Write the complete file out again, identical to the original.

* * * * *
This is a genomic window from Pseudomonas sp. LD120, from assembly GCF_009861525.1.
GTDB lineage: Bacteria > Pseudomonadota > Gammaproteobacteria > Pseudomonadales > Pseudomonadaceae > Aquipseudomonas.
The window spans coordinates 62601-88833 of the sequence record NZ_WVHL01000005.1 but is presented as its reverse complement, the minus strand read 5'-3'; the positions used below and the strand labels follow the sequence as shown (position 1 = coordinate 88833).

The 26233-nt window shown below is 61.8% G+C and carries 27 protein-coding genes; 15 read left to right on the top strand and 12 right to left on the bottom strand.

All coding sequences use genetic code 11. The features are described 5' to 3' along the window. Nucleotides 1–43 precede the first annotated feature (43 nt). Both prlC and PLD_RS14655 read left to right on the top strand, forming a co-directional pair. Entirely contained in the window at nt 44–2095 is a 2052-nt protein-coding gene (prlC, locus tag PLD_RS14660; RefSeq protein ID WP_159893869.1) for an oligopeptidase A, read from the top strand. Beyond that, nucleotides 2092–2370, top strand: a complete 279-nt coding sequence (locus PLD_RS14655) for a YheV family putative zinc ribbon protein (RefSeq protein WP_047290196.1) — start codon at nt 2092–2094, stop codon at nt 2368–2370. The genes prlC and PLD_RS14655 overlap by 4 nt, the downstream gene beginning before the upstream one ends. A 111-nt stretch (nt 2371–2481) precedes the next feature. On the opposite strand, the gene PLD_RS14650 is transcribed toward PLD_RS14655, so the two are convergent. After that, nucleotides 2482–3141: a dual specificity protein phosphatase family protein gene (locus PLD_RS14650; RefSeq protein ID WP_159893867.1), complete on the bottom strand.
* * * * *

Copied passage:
This is a genomic window from Pseudomonas sp. LD120, from assembly GCF_009861525.1.
GTDB lineage: Bacteria > Pseudomonadota > Gammaproteobacteria > Pseudomonadales > Pseudomonadaceae > Aquipseudomonas.
The window spans coordinates 62601-88833 of the sequence record NZ_WVHL01000005.1 but is presented as its reverse complement, the minus strand read 5'-3'; the positions used below and the strand labels follow the sequence as shown (position 1 = coordinate 88833).

The 26233-nt window shown below is 61.8% G+C and carries 27 protein-coding genes; 15 read left to right on the top strand and 12 right to left on the bottom strand.

All coding sequences use genetic code 11. The features are described 5' to 3' along the window. Nucleotides 1–43 precede the first annotated feature (43 nt). Both prlC and PLD_RS14655 read left to right on the top strand, forming a co-directional pair. Entirely contained in the window at nt 44–2095 is a 2052-nt protein-coding gene (prlC, locus tag PLD_RS14660; RefSeq protein ID WP_159893869.1) for an oligopeptidase A, read from the top strand. Beyond that, nucleotides 2092–2370, top strand: a complete 279-nt coding sequence (locus PLD_RS14655) for a YheV family putative zinc ribbon protein (RefSeq protein WP_047290196.1) — start codon at nt 2092–2094, stop codon at nt 2368–2370. The genes prlC and PLD_RS14655 overlap by 4 nt, the downstream gene beginning before the upstream one ends. A 111-nt stretch (nt 2371–2481) precedes the next feature. On the opposite strand, the gene PLD_RS14650 is transcribed toward PLD_RS14655, so the two are convergent. After that, nucleotides 2482–3141: a dual specificity protein phosphatase family protein gene (locus PLD_RS14650; RefSeq protein ID WP_159893867.1), complete on the bottom strand.